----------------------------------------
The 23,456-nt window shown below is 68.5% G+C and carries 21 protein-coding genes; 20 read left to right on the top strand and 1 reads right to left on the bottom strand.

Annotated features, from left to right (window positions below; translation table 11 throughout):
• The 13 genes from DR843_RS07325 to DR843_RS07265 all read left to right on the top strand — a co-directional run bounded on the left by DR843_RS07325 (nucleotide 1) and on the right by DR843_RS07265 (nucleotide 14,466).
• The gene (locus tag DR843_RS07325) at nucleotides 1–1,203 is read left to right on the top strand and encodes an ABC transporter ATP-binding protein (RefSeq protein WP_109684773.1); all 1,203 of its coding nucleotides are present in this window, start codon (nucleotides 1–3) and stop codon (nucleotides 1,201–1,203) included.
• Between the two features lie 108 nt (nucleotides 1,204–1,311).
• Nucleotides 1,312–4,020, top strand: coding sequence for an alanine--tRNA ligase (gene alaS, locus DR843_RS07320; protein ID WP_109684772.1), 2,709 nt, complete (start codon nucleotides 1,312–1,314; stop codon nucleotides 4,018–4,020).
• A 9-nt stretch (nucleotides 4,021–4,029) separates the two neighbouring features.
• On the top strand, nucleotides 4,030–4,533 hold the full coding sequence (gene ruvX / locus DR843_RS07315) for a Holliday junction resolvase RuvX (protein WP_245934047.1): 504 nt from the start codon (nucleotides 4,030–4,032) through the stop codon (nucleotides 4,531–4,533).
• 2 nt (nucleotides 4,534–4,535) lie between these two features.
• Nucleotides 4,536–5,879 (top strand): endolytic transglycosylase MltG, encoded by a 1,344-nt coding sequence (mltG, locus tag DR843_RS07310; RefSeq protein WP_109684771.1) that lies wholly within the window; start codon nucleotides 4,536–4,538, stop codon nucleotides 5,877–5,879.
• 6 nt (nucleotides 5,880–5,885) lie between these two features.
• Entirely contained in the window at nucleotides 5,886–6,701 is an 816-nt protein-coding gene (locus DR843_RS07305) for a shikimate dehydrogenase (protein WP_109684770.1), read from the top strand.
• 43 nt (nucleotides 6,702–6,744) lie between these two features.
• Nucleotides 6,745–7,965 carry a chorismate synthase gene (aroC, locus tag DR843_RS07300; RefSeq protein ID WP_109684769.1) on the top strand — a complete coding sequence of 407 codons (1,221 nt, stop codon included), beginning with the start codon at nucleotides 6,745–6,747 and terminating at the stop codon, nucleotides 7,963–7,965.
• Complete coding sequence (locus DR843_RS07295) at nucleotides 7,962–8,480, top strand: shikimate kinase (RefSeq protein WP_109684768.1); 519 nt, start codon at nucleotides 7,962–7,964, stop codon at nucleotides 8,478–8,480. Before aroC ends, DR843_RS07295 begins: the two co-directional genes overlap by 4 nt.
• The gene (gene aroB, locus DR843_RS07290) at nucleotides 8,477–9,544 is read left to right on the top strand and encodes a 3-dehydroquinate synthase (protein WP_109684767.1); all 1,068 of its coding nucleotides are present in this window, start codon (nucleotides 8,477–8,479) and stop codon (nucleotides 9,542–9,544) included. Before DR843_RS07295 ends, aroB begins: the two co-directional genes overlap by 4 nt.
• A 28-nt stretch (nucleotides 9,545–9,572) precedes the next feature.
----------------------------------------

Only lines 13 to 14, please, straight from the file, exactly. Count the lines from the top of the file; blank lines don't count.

• 43 nt (nucleotides 6,702–6,744) lie between these two features.
• Nucleotides 6,745–7,965 carry a chorismate synthase gene (aroC, locus tag DR843_RS07300; RefSeq protein ID WP_109684769.1) on the top strand — a complete coding sequence of 407 codons (1,221 nt, stop codon included), beginning with the start codon at nucleotides 6,745–6,747 and terminating at the stop codon, nucleotides 7,963–7,965.